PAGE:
would you like to share with them in preparing for joining the space where obviously you enjoy working and enjoy making an impact?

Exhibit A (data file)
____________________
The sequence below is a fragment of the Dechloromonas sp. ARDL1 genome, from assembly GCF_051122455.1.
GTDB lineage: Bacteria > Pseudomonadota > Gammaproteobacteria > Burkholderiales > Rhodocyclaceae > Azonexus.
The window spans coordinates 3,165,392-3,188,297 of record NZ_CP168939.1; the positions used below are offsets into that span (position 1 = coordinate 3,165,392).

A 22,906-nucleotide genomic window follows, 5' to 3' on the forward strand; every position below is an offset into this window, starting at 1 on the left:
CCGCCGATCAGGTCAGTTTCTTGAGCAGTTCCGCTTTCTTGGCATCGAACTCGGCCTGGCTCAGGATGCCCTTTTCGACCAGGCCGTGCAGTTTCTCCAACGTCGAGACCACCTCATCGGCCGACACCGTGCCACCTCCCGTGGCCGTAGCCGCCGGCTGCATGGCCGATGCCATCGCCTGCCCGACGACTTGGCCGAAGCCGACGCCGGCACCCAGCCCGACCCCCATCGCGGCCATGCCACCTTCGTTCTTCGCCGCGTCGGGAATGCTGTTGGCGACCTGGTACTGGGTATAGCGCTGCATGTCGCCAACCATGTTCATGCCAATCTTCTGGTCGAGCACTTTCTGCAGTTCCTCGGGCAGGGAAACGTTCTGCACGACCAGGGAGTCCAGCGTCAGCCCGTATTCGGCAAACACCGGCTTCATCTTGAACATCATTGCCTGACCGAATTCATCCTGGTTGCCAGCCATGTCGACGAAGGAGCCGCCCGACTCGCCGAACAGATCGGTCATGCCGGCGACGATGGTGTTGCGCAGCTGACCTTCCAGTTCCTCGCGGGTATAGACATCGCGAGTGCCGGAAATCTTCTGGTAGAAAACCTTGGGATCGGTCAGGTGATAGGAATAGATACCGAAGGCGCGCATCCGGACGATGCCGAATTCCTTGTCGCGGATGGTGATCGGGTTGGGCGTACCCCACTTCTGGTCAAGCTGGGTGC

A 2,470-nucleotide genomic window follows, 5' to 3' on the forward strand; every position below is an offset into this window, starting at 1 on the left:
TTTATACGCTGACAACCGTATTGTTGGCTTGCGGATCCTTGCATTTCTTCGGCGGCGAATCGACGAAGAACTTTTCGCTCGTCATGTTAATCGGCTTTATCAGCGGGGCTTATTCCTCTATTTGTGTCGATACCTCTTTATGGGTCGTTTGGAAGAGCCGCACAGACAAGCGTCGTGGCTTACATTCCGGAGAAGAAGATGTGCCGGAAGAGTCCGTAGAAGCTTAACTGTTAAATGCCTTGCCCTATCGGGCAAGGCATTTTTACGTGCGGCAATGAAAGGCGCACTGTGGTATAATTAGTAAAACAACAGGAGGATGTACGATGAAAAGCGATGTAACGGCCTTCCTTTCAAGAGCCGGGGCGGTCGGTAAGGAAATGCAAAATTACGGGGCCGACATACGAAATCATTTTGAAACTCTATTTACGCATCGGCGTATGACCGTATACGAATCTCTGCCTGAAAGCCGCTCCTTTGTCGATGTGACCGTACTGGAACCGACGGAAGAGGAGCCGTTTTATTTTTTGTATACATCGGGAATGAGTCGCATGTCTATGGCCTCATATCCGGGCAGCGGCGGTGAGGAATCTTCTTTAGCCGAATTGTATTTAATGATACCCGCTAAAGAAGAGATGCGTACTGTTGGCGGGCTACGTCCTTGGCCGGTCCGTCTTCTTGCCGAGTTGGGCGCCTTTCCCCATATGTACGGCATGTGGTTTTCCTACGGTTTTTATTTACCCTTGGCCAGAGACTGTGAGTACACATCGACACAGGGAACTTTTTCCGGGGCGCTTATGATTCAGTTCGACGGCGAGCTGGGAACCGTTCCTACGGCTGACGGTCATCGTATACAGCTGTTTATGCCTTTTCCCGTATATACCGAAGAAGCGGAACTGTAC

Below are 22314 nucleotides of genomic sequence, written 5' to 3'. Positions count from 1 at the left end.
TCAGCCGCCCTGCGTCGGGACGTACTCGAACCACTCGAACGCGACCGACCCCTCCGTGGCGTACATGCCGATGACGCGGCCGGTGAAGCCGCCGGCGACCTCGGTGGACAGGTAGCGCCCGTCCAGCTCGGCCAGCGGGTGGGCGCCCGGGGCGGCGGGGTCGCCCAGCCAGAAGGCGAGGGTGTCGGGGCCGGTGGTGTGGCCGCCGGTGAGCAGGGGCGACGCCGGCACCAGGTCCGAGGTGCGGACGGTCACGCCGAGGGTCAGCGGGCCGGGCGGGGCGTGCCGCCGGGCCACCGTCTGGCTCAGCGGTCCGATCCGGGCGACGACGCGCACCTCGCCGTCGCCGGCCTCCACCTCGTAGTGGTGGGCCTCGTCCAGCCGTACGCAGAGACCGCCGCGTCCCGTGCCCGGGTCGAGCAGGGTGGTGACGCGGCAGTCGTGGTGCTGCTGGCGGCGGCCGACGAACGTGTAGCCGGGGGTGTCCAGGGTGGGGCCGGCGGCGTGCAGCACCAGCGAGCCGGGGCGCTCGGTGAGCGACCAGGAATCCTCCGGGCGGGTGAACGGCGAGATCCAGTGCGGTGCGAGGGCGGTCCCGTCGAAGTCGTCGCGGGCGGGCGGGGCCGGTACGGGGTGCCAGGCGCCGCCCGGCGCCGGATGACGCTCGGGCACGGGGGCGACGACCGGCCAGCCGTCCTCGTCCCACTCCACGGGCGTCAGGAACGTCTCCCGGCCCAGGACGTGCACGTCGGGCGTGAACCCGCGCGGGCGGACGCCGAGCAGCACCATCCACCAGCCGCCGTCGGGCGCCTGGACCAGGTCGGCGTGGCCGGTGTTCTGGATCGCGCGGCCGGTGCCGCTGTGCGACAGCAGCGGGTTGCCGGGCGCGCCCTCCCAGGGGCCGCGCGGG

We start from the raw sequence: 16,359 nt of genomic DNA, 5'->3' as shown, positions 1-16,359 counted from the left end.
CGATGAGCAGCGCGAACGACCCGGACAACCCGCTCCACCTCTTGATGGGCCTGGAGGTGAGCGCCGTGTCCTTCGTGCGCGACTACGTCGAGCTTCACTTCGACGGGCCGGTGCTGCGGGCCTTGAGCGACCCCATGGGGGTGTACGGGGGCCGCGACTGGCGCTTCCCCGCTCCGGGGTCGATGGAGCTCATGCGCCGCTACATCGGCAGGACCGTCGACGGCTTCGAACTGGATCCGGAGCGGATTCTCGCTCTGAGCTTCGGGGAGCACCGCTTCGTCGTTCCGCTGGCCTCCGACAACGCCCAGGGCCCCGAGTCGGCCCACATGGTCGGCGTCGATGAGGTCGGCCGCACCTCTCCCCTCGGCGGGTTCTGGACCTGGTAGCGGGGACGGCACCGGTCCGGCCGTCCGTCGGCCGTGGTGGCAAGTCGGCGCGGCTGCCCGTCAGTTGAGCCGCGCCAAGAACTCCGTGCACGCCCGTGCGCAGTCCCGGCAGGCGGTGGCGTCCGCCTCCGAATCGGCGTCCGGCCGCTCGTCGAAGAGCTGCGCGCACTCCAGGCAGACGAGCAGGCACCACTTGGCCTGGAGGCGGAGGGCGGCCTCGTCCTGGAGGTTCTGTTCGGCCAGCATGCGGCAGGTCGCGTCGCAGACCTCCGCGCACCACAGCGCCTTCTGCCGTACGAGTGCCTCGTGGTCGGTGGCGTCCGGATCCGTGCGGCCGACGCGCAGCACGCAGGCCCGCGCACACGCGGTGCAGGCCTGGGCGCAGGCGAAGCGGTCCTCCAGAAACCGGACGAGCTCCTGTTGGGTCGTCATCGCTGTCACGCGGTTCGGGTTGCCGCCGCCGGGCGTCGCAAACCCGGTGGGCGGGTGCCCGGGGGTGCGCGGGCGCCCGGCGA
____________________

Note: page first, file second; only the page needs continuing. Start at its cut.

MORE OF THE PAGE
Korie Little Edwards: Yeah. Yeah, I think that’s such a such an important question, Patrick and I appreciate just you, you know, being interested in hearing what I have to say here and and let me say this. Whenever I am talking to my graduate students or somebody who’s in an early career when it comes to in in academia, I I always say work on something that you’re passionate about. Pursue answering those research questions that you really care about, that you want to know the answer for. I think that because of the demands many of the expectations of academia, you know, we depending on our disciplines of course it varies, but we have expectations of presenting and publishing and and doing creative cutting-edge research, pursuing, you know, service in a, in a variety of different academic associations. You know we we have a lot that we are expected to do. We are to teach, we are to nurture students, and so on. So there’s a lot on our plate. And sometimes because of external expectations, we can either come to a point where we think we have to or it might be that there are some expectations that we that are communicated to us that make us think that perhaps I need to pursue this kind of research because it’s maybe the hot research at the time. Or maybe I need to use, I should use this methodological approach or engage in this research design because this is what most people in my field do. Or perhaps, I need to really just focus on this area because from what I’m learning from looking at the top journals, this is what gets published. And that’s a very practical I suppose approach to being an academic. But I believe that that’s not what’s needed to really get you through to the long, to the long haul. To really drive you as an academic. I believe it’s we are driven by and we do the Korie Little Edwards: best work when we are really passionate about a particular question that we want to answer, and we look out there in the literature, and nobody has actually answered it yet, or pursued it in the way that we think it’s important to be pursued. And you know what, I would say, and I do say that’s true. We have to believe that if it’s not out there we’ve done our due diligence, then answering that question might actually reside in us. And it’s our opportunity to answer that question for the world. And so I believe that people who are thinking about academic going into academia or people who are just beginning on this journey, that you will do yourself justice and the world justice if you pursue that work that really matters to you. That’s really important to you and don’t compromise on.